Source: U.S. Energy Information Administration, based on DrillingInfo
Increased oil and natural gas development in the Wolfcamp play has helped drive overall crude oil and natural gas production growth in the Permian Basin during the past decade. Drilling and completion operations within the Wolfcamp play have been responsible for much of the crude oil and natural gas production growth in the Permian Basin since 2007. As of September 2018, the Wolfcamp accounted for about 1 million barrels of crude oil per day (b/d) and 4 billion cubic feet of natural gas per day (Bcf/d). Crude oil production in the Wolfcamp accounts for nearly one-third of total Permian crude oil production and more than one-third of Permian natural gas production.
Rising productivity in the Wolfcamp, like in other plays in the Permian Basin, has been driven mostly by drilling longer horizontal laterals and optimizing completions. The length of the horizontal segments, or laterals, in the Wolfcamp increased from an average of 2,500 linear feet in 2005 to more than 8,500 linear feet in 2018. Well completion efficiency has also improved, primarily by more effectively using sand, or proppant, during the hydraulic fracturing process, as well as by using zipper fracturing—the completion of two or more wells side by side.
The number of producing wells in the Wolfcamp increased from 2,200 in 2005 to 7,750 in mid-2018. Average initial daily crude oil production per well for the first six months of operation grew from 37 b/d to 515 b/d, and average natural gas production per well for the first six months of operation grew from 0.1 million cubic feet per day (MMcf/d) to 2.0 MMcf/d during the same period. EIA expects Wolfcamp production to continue to drive production increases in the Permian region, although pipeline capacity constraints in the region are expected to slow the rate of growth through 2019.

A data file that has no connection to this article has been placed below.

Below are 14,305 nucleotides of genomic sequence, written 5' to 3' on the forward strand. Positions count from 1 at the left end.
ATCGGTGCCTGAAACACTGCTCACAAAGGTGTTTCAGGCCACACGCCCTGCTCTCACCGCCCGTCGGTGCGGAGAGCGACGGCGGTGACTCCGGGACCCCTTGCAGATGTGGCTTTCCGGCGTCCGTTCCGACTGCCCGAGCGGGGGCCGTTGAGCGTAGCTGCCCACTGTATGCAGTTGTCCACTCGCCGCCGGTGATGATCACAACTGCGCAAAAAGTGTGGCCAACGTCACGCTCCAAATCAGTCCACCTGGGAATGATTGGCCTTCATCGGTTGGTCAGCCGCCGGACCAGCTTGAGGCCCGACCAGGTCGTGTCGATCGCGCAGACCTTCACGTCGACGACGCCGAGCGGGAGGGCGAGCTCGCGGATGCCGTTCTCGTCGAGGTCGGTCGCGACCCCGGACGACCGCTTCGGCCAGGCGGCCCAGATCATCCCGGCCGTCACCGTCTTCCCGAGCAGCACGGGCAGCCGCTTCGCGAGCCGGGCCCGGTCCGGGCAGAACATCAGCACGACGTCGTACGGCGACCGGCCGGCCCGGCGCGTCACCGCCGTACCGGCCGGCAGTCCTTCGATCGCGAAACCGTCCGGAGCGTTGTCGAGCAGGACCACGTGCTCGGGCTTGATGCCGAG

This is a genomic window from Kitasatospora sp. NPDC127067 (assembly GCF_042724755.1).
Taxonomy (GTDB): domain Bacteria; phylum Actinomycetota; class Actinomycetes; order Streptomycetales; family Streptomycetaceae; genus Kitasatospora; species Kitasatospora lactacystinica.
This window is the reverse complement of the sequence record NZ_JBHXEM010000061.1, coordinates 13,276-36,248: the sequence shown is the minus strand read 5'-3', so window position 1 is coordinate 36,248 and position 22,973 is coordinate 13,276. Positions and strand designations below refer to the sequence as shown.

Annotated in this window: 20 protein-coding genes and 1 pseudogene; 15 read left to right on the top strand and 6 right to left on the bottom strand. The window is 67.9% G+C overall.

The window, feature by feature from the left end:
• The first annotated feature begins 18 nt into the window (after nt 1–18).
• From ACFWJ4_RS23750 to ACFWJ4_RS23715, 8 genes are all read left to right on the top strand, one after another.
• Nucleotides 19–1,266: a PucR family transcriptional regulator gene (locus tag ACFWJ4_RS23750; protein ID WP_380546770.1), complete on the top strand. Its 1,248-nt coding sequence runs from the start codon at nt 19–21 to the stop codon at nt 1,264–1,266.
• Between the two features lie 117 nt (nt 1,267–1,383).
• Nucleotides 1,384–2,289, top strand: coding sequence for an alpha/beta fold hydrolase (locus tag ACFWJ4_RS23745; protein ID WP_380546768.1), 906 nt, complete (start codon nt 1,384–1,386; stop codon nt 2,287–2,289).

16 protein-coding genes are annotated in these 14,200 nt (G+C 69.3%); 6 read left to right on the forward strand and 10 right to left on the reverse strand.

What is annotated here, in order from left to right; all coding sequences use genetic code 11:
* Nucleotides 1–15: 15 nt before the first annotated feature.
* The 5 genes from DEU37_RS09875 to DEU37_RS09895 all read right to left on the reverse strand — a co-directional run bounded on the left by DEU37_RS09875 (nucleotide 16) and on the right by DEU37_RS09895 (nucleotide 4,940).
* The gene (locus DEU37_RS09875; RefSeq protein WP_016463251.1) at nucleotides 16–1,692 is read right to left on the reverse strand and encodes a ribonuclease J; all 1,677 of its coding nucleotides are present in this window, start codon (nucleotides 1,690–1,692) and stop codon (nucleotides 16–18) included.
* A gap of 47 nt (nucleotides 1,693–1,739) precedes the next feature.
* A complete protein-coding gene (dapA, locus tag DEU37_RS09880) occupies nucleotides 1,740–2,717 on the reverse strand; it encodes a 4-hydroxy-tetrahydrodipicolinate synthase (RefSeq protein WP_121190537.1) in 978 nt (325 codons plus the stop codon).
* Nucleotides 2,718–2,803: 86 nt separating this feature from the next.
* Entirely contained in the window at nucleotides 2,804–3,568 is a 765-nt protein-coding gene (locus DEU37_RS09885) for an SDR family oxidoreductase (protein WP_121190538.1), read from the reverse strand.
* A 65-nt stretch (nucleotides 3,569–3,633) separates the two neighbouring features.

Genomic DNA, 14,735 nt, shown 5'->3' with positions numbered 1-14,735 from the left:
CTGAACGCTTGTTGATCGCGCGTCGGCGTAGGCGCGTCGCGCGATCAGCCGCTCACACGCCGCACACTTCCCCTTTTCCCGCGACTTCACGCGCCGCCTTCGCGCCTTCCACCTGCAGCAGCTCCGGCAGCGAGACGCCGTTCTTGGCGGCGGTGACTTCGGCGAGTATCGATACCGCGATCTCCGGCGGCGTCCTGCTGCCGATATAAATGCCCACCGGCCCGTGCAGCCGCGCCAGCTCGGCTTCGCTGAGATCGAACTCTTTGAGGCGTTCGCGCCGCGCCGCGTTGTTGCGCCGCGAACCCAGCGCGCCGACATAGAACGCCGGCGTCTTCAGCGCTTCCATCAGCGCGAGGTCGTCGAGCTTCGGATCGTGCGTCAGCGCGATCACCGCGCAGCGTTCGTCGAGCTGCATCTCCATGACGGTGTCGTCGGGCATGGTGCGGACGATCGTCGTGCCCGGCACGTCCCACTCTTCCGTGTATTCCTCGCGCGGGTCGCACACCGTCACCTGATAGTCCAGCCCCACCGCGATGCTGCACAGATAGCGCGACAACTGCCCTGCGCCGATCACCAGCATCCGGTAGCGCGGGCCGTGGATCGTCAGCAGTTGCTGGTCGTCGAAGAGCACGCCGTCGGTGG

The Wolfcamp formation extends across the Delaware Basin, Central Basin Platform, and Midland Basin—the three sub-basins that comprise the Permian Basin. The stacked formation has four intervals, called benches, which are designated from top to bottom as A, B, C, and D. Most of the current drilling activities take place in the Delaware and Midland Basins and target the Upper Wolfcamp (benches A and B), which is more oil-rich, rather than the Lower Wolfcamp (benches C and D), which is more natural gas-rich.
Of the stacked shale formations that comprise the Permian Basin, the Wolfcamp is the deepest and thickest but varies significantly across the formation. Wolfcamp subsea depth varies in the Delaware Basin from 0 feet in the west to 9,500 feet in the central areas. In the Midland Basin, the subsea depth ranges from 2,000 feet in the east along the Eastern Shelf to 7,000 feet along the basin axis, near the western basin edge. Wolfcamp thicknessranges from about 800 feet to more than 7,000 feet thick in the Delaware Basin, and thickness ranges from 400 feet to more than 1,600 feet thick in the Midland Basin, varying from 200 feet to 400 feet in the adjacent Central Basin Platform.
More information on crude oil and natural gas production is available in EIA’s Drilling Productivity Report and Monthly Crude Oil and Natural Gas Production Report.
Principal contributors: Olga Popova, Chris Peterson, Jason Upchurch, Kyra White